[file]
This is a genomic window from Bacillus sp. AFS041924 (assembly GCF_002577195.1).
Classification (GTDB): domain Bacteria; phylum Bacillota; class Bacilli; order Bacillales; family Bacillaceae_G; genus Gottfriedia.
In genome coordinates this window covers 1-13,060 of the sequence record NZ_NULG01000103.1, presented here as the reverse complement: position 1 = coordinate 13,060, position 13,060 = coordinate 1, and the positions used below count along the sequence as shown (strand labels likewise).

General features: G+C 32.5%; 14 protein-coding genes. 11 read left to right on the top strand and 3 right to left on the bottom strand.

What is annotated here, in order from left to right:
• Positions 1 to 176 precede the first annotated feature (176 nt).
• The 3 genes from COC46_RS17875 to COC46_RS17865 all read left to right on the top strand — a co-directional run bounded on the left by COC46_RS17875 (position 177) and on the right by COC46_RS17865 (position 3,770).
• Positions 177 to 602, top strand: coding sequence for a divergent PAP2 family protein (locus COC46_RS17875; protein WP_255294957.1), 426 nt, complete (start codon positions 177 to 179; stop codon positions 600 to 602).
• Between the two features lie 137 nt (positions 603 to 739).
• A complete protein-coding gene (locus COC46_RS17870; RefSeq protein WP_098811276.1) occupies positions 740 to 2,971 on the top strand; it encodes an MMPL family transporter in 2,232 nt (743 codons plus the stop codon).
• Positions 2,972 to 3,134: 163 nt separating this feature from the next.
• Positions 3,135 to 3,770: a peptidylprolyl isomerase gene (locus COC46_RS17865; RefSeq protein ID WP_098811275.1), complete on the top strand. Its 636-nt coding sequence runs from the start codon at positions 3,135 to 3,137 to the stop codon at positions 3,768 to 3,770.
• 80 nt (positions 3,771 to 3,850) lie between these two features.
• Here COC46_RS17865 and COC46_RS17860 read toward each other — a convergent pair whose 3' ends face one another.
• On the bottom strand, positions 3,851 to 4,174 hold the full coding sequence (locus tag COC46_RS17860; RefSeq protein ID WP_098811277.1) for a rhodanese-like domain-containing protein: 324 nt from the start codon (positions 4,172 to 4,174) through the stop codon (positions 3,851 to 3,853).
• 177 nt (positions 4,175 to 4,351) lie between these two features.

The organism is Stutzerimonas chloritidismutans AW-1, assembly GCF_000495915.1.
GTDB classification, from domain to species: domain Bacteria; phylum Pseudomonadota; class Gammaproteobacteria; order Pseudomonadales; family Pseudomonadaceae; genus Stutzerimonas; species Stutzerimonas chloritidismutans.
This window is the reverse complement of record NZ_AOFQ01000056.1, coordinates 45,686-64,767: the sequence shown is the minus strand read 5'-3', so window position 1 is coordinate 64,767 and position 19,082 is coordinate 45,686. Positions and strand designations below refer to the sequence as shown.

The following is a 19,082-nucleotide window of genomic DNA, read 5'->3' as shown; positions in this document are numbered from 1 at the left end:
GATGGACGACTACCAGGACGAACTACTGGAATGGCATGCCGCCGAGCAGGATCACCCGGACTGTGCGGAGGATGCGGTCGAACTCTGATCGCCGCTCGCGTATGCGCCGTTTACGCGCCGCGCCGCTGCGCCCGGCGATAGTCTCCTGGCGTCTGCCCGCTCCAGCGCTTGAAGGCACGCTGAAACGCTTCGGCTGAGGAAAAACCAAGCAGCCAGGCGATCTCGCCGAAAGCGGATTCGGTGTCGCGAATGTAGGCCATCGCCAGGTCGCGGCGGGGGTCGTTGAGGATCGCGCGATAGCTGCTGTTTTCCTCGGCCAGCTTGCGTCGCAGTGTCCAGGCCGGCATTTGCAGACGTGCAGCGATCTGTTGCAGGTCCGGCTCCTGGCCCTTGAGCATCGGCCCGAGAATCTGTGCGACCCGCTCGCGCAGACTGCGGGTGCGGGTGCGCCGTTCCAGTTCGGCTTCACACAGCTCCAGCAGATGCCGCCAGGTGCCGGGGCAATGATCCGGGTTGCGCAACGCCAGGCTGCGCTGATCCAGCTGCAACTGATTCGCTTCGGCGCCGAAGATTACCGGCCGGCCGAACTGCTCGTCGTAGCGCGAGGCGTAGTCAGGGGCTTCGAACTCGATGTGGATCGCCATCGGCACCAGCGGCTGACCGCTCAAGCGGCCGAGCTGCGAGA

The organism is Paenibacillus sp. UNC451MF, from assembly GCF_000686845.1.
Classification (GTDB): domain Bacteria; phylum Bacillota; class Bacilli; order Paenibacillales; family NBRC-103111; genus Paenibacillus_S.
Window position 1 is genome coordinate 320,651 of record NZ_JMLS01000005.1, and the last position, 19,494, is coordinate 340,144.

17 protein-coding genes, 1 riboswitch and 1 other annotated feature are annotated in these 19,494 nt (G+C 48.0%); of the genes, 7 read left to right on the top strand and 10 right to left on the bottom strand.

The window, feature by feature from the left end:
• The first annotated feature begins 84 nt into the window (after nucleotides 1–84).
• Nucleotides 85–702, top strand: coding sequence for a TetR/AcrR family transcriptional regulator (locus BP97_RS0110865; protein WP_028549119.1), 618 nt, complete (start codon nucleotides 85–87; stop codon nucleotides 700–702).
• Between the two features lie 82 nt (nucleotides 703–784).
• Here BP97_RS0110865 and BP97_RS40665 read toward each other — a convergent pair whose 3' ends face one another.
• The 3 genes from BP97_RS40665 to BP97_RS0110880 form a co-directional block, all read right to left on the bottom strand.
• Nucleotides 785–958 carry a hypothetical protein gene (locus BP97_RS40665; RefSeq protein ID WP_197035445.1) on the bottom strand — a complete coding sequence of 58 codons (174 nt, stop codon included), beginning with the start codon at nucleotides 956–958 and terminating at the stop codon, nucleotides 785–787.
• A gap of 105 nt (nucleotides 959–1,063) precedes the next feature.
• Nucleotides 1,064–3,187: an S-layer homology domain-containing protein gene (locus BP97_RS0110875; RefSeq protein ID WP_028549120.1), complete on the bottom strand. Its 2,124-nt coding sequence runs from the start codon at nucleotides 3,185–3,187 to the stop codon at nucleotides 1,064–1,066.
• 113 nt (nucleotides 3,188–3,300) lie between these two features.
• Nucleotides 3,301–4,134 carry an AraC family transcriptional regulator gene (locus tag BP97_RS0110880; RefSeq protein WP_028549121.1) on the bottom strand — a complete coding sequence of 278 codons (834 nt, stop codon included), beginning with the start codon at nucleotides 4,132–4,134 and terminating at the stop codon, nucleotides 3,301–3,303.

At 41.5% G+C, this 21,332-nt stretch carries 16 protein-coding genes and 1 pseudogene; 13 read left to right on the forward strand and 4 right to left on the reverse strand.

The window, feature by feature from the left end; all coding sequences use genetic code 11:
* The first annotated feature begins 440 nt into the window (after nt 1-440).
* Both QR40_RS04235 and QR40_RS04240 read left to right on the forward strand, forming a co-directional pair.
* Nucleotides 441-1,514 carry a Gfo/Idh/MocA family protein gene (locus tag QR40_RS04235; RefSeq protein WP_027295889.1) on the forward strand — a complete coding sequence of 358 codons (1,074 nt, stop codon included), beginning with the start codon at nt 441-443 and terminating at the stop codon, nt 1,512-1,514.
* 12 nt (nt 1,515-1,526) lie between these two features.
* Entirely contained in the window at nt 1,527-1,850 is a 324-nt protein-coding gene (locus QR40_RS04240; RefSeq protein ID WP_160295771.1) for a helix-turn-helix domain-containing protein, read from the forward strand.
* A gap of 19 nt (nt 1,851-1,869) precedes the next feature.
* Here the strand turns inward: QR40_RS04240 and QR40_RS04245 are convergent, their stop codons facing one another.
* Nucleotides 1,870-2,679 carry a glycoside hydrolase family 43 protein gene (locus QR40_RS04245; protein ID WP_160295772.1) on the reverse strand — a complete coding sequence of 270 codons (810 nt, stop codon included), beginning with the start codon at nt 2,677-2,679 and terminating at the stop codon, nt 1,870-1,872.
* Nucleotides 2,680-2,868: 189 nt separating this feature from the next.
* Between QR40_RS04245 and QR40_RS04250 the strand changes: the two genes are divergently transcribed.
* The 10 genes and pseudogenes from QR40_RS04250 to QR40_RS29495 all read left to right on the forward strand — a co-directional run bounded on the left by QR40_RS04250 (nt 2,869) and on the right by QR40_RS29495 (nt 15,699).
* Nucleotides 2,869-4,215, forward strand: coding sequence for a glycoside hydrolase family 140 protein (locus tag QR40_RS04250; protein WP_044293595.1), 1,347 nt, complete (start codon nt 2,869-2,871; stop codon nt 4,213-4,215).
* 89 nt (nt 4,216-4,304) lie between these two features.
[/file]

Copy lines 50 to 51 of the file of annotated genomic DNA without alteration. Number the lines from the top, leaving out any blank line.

* Nucleotides 2,869-4,215, forward strand: coding sequence for a glycoside hydrolase family 140 protein (locus tag QR40_RS04250; protein WP_044293595.1), 1,347 nt, complete (start codon nt 2,869-2,871; stop codon nt 4,213-4,215).
* 89 nt (nt 4,216-4,304) lie between these two features.